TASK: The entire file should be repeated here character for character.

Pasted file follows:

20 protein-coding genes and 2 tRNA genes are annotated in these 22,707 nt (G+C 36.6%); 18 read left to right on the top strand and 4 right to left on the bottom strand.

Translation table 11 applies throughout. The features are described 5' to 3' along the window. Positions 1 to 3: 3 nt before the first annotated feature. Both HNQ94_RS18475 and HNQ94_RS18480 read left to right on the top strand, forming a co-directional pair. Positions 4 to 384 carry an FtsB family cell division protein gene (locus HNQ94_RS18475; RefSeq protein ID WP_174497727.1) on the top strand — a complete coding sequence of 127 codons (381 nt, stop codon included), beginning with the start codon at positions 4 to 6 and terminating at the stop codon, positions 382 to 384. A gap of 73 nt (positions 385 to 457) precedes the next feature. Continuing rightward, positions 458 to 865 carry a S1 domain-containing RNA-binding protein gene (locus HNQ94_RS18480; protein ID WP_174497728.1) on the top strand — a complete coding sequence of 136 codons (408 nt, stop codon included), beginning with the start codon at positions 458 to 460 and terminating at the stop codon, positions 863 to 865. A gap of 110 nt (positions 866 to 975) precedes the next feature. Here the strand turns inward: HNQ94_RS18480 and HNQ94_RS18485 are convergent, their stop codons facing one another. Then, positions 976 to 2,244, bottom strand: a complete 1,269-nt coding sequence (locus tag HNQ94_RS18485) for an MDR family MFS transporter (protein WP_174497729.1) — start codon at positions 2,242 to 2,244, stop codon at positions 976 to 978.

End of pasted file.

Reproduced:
20 protein-coding genes and 2 tRNA genes are annotated in these 22,707 nt (G+C 36.6%); 18 read left to right on the top strand and 4 right to left on the bottom strand.

Translation table 11 applies throughout. The features are described 5' to 3' along the window. Positions 1 to 3: 3 nt before the first annotated feature. Both HNQ94_RS18475 and HNQ94_RS18480 read left to right on the top strand, forming a co-directional pair. Positions 4 to 384 carry an FtsB family cell division protein gene (locus HNQ94_RS18475; RefSeq protein ID WP_174497727.1) on the top strand — a complete coding sequence of 127 codons (381 nt, stop codon included), beginning with the start codon at positions 4 to 6 and terminating at the stop codon, positions 382 to 384. A gap of 73 nt (positions 385 to 457) precedes the next feature. Continuing rightward, positions 458 to 865 carry a S1 domain-containing RNA-binding protein gene (locus HNQ94_RS18480; protein ID WP_174497728.1) on the top strand — a complete coding sequence of 136 codons (408 nt, stop codon included), beginning with the start codon at positions 458 to 460 and terminating at the stop codon, positions 863 to 865. A gap of 110 nt (positions 866 to 975) precedes the next feature. Here the strand turns inward: HNQ94_RS18480 and HNQ94_RS18485 are convergent, their stop codons facing one another. Then, positions 976 to 2,244, bottom strand: a complete 1,269-nt coding sequence (locus tag HNQ94_RS18485) for an MDR family MFS transporter (protein WP_174497729.1) — start codon at positions 2,242 to 2,244, stop codon at positions 976 to 978.